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NASA’s historic Artemis 1 moon mission finally launching Tomorrow

Following several unsuccessful efforts earlier in the year, NASA will attempt to launch its Artemis lunar mission on Wednesday.

The massive Space Launch System (SLS) rocket and Orion spacecraft are now free to continue with the next test launch on November 16 after receiving the green light from NASA’s Artemis 1 mission management team on Sunday.

The huge rocket must be launched by 1:04 AM EST on Wednesday, but NASA has a very lengthy list of tasks to do beforehand.

The unmanned journey around the moon will prepare the way for future human lunar exploration as part of Artemis, including a crewed flight test.

After Hurricane Nicole caused minor damage to the rocket and spacecraft, mission management met on Monday to review their preparedness for launch.

They came to the conclusion that there is a low probability that the flight would be seriously jeopardized if further debris were to come loose.

Final inspections are being made ahead of Wednesday’s launch window after they issued the launch “okay” signal.

The Orion spacecraft will launch on the 322 feet (98 meters) tall SLS rocket, the most powerful rocket ever built.

The mission, which will transport mannequins instead of people, is the next step toward returning humans to the moon.

The next flights will include crew members on board, with the first crewed space voyage planned for 2024.

NASA said that its 55-pound CubeSat, which is a component of the Capstone, successfully maneuvered into its near-rectilinear halo orbit (NRHO) at 7:39 PM EST on Sunday.

After launching the Capstone mission on a Rocket Lab Lunar Photon in late June, NASA lost communication with the spacecraft shortly after.

In order to facilitate future deep-space expeditions, NASA plans to have the Gateway space station follow the same NRHO orbit as the Capstone mission.

Artemis 1
When NASA’s Space Launch System rocket and Orion spacecraft launch on the uncrewed Artemis I flight test to the Moon, it will be visible along the Space Coast and throughout parts of Florida for a brief minute or so. NASA is targeting the next launch attempt of the Artemis I mission for Wednesday, Nov. 16 during a 120-minute launch window that opens at 1:04 a.m. EST. Weather permitting, the bright light from the plumes of the Moon rocket’s twin solid rocket boosters and four RS-25 engines could be seen against the dark night sky for up to 70 seconds after liftoff from NASA’s Kennedy Space Center. The rocket and spacecraft will no longer be visible to the naked eye after reaching an altitude of 42,000 feet. Launch visibility is dependent upon several factors, including launch time and dates. To learn more about the Artemis I mission, follow NASA’s Artemis blog for updates.
Image Credit: NASA/Kevin O’Brien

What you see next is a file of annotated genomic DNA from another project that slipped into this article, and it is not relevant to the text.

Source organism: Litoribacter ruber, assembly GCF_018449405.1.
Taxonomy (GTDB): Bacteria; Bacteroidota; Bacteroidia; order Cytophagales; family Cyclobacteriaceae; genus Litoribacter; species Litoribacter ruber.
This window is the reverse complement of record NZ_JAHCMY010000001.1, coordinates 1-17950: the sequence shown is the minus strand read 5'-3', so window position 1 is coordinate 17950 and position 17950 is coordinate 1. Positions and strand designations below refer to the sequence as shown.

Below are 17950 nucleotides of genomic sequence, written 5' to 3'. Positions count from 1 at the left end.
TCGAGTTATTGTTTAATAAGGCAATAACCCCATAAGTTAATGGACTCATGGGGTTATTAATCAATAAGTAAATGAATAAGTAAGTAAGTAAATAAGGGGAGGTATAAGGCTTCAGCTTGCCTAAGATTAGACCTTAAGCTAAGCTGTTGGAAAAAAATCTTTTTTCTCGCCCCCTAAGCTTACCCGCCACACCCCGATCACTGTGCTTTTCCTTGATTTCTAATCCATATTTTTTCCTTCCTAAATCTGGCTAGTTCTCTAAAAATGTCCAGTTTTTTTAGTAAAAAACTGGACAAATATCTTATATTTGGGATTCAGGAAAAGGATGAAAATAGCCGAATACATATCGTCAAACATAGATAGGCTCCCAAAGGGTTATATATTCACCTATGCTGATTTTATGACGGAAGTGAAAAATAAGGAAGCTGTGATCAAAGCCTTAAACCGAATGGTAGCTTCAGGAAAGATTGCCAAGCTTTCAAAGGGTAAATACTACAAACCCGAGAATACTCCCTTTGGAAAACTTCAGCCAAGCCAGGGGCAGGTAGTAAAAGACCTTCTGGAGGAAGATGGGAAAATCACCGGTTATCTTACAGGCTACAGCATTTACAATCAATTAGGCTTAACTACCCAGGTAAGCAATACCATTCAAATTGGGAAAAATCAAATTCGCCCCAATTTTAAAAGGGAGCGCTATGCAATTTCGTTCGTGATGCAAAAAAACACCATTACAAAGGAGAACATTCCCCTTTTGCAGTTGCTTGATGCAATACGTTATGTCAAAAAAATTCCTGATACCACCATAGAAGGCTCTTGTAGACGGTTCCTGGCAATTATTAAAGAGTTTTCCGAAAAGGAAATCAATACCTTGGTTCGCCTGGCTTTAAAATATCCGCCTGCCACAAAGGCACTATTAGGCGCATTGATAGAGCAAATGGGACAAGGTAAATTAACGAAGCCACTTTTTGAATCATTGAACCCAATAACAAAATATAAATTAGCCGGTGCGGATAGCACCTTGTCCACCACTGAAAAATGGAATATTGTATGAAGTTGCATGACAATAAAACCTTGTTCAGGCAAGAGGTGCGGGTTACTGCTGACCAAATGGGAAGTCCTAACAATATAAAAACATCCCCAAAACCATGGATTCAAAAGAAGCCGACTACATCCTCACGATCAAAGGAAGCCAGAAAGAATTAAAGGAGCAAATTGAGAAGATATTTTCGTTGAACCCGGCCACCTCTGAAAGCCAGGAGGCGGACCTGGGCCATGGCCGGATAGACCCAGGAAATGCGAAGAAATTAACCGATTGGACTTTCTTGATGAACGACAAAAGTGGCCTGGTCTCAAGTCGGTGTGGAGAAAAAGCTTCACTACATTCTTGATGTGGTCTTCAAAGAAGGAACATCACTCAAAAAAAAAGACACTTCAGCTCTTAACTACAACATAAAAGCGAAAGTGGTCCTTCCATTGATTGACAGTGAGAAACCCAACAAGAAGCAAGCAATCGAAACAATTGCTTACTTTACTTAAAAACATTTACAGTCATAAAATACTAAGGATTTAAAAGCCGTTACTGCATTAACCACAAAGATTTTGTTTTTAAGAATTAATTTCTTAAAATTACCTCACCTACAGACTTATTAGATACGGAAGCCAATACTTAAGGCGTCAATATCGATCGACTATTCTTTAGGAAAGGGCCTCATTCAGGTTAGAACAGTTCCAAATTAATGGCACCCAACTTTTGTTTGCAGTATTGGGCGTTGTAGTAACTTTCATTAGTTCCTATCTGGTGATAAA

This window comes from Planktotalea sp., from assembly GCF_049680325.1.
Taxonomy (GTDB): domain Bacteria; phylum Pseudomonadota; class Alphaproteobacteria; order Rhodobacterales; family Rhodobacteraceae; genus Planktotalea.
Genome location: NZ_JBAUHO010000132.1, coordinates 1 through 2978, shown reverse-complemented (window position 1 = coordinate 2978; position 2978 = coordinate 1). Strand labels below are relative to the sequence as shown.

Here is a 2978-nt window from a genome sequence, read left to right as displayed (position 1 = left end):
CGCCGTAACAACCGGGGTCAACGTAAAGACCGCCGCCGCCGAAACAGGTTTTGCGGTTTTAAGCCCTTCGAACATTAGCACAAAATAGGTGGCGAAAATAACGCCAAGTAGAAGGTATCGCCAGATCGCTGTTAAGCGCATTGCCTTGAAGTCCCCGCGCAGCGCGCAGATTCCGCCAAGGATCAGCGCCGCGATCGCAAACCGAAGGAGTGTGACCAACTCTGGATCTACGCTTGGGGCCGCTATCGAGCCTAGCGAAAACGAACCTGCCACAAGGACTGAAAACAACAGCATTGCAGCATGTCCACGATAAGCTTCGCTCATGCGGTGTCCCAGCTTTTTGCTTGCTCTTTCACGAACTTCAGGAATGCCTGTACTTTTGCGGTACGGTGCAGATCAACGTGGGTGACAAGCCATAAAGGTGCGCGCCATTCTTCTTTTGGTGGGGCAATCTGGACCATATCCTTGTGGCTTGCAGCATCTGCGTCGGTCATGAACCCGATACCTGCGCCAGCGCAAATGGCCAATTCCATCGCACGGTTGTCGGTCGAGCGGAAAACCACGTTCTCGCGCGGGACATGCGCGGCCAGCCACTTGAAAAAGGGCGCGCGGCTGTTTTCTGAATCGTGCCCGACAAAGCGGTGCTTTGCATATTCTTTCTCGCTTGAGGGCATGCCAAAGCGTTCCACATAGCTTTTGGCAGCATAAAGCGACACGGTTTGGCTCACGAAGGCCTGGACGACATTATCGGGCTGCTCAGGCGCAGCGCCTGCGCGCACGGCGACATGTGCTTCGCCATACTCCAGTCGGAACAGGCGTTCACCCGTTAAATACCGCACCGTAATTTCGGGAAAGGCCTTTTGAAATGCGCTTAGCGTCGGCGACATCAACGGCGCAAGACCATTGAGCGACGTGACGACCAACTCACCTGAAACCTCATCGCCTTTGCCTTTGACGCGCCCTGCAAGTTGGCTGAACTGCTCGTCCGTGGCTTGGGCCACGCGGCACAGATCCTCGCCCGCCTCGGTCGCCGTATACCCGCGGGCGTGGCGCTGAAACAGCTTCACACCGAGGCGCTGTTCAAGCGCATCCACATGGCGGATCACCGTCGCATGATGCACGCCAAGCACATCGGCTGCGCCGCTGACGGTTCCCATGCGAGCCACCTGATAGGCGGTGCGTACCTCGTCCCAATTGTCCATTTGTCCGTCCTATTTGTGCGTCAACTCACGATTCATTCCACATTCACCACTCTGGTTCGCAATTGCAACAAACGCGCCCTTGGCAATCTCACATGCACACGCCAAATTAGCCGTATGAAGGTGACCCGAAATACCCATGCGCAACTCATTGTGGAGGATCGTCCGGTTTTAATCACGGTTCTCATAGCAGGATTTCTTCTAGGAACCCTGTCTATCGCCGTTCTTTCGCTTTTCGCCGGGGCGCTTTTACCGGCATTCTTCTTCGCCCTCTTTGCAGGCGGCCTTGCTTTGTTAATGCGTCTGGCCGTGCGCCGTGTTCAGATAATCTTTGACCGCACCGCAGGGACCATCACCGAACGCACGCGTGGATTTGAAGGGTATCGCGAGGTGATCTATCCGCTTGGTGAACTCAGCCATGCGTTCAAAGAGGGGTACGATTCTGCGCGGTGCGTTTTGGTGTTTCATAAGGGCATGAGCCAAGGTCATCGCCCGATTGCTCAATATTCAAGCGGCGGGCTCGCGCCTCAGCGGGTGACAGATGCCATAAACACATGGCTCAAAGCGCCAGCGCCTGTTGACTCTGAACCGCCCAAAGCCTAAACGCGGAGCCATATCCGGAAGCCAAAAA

Future Artemis missions will be supported by Gateway, which will be “human-tended,” reviving long-term human-led exploration of the Moon and outer space.

According to NASA, Capstone is both the first CubeSat to operate on the Moon and the first spacecraft to fly an NRHO.

NRHO was chosen by NASA above two other choices to assist Artemis missions.

The first option, low lunar orbit, tracks extremely near the lunar surface and completes its orbit every two hours, but because of the pull of the moon’s gravity, it uses more fuel than is needed to live 15 years.

However, because of the additional distance, it would be more difficult for Gateway to reach the Moon’s surface in a far retrograde orbit, which is more fuel-efficient and circuits the Moon once every two weeks.

With higher fuel economy and closer access to the surface, NRHO strikes a balance between the two orbits.

According to NASA, the NRHO orbit, which hangs almost like a necklace from the Moon, is a one-week orbit that is balanced between the Moon’s and Earth’s gravitational pulls.

Additionally, NRHO will provide Gateway with an unbroken line of sight to Earth, allowing for continuous communication between Earth and the Moon.

Two further clean-up maneuvers to improve Capstone’s orbit will be carried out during the course of the next week. NASA will next examine the data to ensure that it stays in NRHO.

With inputs from Zdnet & Stowmarketmercury

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Written by Alex Bruno

Freelance space writer Alex Bruno specializes in covering China's quickly expanding space industry. In 2021, he started writing for SpaceXMania. He also contributes to publications including SpaceNews, IEEE Spectrum, National Geographic, Sky & Telescope, and New Scientist. When Alex was a small child, he first experienced the space bug after seeing Voyager photographs of alien planets in our solar system. When not in space, Alex likes to go trail jogging in the Finnish countryside.

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